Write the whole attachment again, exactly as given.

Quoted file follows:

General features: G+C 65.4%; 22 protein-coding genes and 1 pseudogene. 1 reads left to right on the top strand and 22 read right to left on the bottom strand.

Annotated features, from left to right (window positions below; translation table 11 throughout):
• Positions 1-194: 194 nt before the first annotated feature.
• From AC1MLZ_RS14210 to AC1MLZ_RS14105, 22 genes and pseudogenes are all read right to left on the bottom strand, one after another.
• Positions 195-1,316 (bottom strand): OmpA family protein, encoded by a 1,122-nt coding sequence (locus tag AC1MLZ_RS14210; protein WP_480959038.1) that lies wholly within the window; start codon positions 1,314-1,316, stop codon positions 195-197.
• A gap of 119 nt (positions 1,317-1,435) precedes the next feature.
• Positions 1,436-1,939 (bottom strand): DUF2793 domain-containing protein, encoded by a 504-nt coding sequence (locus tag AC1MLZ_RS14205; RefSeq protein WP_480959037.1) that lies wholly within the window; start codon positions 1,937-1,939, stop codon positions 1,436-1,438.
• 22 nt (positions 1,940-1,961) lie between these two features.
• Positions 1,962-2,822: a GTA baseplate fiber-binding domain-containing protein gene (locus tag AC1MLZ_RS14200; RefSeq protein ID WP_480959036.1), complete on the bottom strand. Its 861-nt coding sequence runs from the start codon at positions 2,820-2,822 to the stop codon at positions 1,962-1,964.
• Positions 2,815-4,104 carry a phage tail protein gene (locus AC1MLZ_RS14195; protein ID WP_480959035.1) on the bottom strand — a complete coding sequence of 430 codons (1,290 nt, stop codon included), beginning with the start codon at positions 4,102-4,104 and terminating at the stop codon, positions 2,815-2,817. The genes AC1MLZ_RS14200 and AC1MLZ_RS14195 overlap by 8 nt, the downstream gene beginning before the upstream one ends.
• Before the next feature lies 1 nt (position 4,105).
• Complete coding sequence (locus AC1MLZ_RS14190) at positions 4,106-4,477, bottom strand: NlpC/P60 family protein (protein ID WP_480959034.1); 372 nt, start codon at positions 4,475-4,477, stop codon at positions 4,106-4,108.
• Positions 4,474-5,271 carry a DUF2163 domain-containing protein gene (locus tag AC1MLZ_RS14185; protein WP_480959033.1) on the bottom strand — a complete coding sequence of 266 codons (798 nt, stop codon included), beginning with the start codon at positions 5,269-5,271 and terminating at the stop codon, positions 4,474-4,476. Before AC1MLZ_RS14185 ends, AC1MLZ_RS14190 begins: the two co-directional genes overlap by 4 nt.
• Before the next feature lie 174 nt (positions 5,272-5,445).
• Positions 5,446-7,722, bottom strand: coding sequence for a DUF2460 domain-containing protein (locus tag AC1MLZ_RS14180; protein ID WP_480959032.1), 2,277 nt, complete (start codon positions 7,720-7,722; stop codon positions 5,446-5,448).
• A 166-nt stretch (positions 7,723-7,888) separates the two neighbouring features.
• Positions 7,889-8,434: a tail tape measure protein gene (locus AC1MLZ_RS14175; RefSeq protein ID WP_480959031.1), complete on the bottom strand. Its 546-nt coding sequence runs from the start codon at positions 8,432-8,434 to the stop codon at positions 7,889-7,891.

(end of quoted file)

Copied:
General features: G+C 65.4%; 22 protein-coding genes and 1 pseudogene. 1 reads left to right on the top strand and 22 read right to left on the bottom strand.

Annotated features, from left to right (window positions below; translation table 11 throughout):
• Positions 1-194: 194 nt before the first annotated feature.
• From AC1MLZ_RS14210 to AC1MLZ_RS14105, 22 genes and pseudogenes are all read right to left on the bottom strand, one after another.
• Positions 195-1,316 (bottom strand): OmpA family protein, encoded by a 1,122-nt coding sequence (locus tag AC1MLZ_RS14210; protein WP_480959038.1) that lies wholly within the window; start codon positions 1,314-1,316, stop codon positions 195-197.
• A gap of 119 nt (positions 1,317-1,435) precedes the next feature.
• Positions 1,436-1,939 (bottom strand): DUF2793 domain-containing protein, encoded by a 504-nt coding sequence (locus tag AC1MLZ_RS14205; RefSeq protein WP_480959037.1) that lies wholly within the window; start codon positions 1,937-1,939, stop codon positions 1,436-1,438.
• 22 nt (positions 1,940-1,961) lie between these two features.
• Positions 1,962-2,822: a GTA baseplate fiber-binding domain-containing protein gene (locus tag AC1MLZ_RS14200; RefSeq protein ID WP_480959036.1), complete on the bottom strand. Its 861-nt coding sequence runs from the start codon at positions 2,820-2,822 to the stop codon at positions 1,962-1,964.
• Positions 2,815-4,104 carry a phage tail protein gene (locus AC1MLZ_RS14195; protein ID WP_480959035.1) on the bottom strand — a complete coding sequence of 430 codons (1,290 nt, stop codon included), beginning with the start codon at positions 4,102-4,104 and terminating at the stop codon, positions 2,815-2,817. The genes AC1MLZ_RS14200 and AC1MLZ_RS14195 overlap by 8 nt, the downstream gene beginning before the upstream one ends.
• Before the next feature lies 1 nt (position 4,105).
• Complete coding sequence (locus AC1MLZ_RS14190) at positions 4,106-4,477, bottom strand: NlpC/P60 family protein (protein ID WP_480959034.1); 372 nt, start codon at positions 4,475-4,477, stop codon at positions 4,106-4,108.
• Positions 4,474-5,271 carry a DUF2163 domain-containing protein gene (locus tag AC1MLZ_RS14185; protein WP_480959033.1) on the bottom strand — a complete coding sequence of 266 codons (798 nt, stop codon included), beginning with the start codon at positions 5,269-5,271 and terminating at the stop codon, positions 4,474-4,476. Before AC1MLZ_RS14185 ends, AC1MLZ_RS14190 begins: the two co-directional genes overlap by 4 nt.
• Before the next feature lie 174 nt (positions 5,272-5,445).
• Positions 5,446-7,722, bottom strand: coding sequence for a DUF2460 domain-containing protein (locus tag AC1MLZ_RS14180; protein ID WP_480959032.1), 2,277 nt, complete (start codon positions 7,720-7,722; stop codon positions 5,446-5,448).
• A 166-nt stretch (positions 7,723-7,888) separates the two neighbouring features.
• Positions 7,889-8,434: a tail tape measure protein gene (locus AC1MLZ_RS14175; RefSeq protein ID WP_480959031.1), complete on the bottom strand. Its 546-nt coding sequence runs from the start codon at positions 8,432-8,434 to the stop codon at positions 7,889-7,891.